I'm still baffled (both by the ticket route, and by NRE's interpretation thereof)...
 

emorris

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I think I might have got it. I don't think the train actually has to go through Gloucester station, just the area of Gloucester. If you have a look at this journey (which is part of a valid itinerary if changing at Birmingham), it passes through "Gloucester Yard Jn" but not the station.

Also, if you search for journeys (I used the East Coast site), it will suggest direct journeys changing at Birmingham etc, which don't stop at Gloucester. Even if you put "via Gloucester" in manually, it won't make it stop there.
--- old post above --- --- new post below ---
Looking at the map, there's a line which bypasses the station:
 
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142094

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If a ticket has Via Gloucester, it means you have to travel through the station - the general public would not know if it went through Gloucester Yard Junction.
 

emorris

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If a ticket has Via Gloucester, it means you have to travel through the station - the general public would not know if it went through Gloucester Yard Junction.

Well I've found nothing to suggest that. An average member of the public would also not know whether a particular service passes through a station; only if it stops at it. And the ticket booking websites suggest itineraries which do not stop at Gloucester.
 

bignosemac

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The average passenger is perfectly protected by their itinerary. I agree it's an error in the fares database and may cause slight concern when one sees it printed on a ticket, but it's highly unlikely that there would be any negative consequences for someone travelling on such a ticket.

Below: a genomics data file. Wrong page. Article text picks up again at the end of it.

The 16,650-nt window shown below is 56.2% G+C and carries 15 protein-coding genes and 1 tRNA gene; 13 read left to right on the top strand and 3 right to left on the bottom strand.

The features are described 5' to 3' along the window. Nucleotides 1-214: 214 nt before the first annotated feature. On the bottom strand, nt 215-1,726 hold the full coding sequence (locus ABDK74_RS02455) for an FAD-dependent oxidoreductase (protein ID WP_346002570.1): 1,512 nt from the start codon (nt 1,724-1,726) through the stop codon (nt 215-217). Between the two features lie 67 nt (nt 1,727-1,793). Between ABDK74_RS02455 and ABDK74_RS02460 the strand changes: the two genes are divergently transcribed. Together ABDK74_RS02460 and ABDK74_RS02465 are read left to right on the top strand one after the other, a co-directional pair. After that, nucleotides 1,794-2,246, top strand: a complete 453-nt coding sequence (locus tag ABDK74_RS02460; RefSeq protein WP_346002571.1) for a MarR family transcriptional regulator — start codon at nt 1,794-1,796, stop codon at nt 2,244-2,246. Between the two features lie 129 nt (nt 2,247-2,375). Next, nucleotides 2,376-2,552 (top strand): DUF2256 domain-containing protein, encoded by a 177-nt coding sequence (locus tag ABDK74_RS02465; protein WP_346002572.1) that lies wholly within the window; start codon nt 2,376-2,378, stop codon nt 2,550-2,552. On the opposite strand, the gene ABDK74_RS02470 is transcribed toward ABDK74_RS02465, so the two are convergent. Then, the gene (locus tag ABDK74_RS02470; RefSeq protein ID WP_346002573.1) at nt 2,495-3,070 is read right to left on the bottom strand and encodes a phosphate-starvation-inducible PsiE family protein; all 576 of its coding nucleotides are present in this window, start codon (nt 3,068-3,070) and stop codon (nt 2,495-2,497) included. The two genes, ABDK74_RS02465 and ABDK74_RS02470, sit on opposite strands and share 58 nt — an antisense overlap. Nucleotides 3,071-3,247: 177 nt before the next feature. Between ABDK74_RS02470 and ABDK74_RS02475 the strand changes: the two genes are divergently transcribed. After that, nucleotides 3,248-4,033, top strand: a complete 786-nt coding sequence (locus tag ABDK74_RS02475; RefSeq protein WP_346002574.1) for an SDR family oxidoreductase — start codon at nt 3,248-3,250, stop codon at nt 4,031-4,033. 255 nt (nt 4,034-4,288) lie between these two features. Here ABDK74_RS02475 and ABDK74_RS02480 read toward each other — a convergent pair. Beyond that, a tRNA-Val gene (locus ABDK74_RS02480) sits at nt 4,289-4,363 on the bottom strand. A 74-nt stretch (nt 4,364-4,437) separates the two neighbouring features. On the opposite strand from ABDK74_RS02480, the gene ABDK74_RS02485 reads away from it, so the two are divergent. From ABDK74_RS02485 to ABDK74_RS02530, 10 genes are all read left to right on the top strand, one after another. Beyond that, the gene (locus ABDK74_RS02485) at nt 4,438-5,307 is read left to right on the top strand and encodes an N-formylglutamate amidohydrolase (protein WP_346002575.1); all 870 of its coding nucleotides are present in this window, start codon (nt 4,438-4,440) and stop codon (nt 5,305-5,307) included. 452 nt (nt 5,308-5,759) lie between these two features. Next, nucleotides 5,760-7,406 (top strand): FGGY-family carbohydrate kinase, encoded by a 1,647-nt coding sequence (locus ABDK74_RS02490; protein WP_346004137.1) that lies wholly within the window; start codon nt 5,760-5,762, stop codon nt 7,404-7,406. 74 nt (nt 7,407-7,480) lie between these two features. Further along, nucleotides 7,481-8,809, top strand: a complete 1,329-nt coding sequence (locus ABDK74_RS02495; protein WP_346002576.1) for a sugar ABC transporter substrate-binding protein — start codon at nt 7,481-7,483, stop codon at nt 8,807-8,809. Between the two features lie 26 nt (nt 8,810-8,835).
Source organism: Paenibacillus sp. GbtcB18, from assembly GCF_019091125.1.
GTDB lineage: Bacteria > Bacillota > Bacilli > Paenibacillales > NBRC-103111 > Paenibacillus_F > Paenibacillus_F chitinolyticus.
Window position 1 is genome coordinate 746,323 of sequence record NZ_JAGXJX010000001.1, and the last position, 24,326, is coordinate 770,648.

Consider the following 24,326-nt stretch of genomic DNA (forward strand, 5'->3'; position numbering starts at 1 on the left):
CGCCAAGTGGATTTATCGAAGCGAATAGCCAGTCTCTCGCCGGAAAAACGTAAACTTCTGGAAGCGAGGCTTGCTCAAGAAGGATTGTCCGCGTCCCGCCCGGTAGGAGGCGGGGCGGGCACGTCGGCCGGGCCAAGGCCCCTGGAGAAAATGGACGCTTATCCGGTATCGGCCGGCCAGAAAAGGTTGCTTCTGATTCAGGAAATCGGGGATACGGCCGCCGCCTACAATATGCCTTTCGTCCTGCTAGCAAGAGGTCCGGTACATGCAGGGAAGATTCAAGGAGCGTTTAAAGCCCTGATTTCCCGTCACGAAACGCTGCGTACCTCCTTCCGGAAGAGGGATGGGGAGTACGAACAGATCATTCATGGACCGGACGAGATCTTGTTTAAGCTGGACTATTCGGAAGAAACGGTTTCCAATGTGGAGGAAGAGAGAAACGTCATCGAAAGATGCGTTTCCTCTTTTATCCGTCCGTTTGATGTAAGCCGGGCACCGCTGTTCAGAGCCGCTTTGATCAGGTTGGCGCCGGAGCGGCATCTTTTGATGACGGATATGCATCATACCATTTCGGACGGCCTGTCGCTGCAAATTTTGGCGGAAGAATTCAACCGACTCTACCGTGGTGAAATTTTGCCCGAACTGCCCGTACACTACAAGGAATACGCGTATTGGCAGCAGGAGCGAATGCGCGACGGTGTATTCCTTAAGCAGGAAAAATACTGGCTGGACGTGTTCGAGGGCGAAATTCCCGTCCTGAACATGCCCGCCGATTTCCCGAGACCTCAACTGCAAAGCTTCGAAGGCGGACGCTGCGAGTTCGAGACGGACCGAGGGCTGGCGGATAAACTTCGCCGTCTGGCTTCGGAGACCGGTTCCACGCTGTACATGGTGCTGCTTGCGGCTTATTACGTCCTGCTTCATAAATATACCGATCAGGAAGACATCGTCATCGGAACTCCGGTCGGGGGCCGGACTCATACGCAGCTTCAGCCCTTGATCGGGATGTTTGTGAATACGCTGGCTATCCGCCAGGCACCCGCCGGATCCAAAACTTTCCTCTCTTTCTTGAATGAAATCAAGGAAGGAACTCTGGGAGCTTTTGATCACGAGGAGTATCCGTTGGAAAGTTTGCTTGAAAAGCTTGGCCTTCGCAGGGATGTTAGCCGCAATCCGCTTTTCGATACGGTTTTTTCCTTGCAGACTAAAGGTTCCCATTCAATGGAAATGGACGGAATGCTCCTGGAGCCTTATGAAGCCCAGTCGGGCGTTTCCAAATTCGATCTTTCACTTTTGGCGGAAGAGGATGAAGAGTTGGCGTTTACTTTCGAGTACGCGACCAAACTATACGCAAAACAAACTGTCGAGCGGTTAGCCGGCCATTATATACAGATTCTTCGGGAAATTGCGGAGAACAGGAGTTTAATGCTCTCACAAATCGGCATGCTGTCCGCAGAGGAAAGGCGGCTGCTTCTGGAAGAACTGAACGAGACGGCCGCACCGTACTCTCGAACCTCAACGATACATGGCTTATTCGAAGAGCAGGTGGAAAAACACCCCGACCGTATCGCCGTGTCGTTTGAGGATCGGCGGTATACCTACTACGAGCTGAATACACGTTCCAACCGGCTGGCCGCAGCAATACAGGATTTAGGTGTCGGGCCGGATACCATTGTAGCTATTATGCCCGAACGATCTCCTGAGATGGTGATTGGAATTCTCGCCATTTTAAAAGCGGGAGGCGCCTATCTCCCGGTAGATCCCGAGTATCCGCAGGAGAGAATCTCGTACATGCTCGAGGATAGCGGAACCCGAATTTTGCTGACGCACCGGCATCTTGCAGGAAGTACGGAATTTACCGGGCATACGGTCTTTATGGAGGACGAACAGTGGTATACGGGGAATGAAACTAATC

I've brought it to the attention of CrossCountry (who price the flow) nonetheless.
 

142094

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Well I've found nothing to suggest that. An average member of the public would also not know whether a particular service passes through a station; only if it stops at it. And the ticket booking websites suggest itineraries which do not stop at Gloucester.

If a booking engine is willing to give out an itinerary and reservations for the above journey then something must be wrong with either the booking engine or the route Via Gloucester. In 99% of cases, where a ticket says 'Via' then the person must go that way - and if they don't then they can be done for being off-route.
 

Paul Kelly

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I think I might have got it. I don't think the train actually has to go through Gloucester station, just the area of Gloucester. If you have a look at this journey (which is part of a valid itinerary if changing at Birmingham), it passes through "Gloucester Yard Jn" but not the station.

Surprisingly enough, I think this may be close enough to the right answer. ;) The ATOC Master Station Names file (downloadable in the timetable data from data.atoc.org) includes Gloucester Barnwood Junction as part of Gloucester station. And OpenTrainTimes shows the XC services heading that way as passing through Barnwood Junction approx 5 minutes after departing Cheltenham Spa. So I think that might be why it's being allowed. Very interesting.
 

The exile

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I would guess this is a bit of rail-routing history dating from before the closure of Gloucester Eastgate (1975). As this was a through station, very little passenger traffic would have passed over what is now the main line avoiding both Gloucester stations. In those days "via Gloucester" would have been just as clear as "via Cheltenham" and I suspect no-one has ever bothered to change it.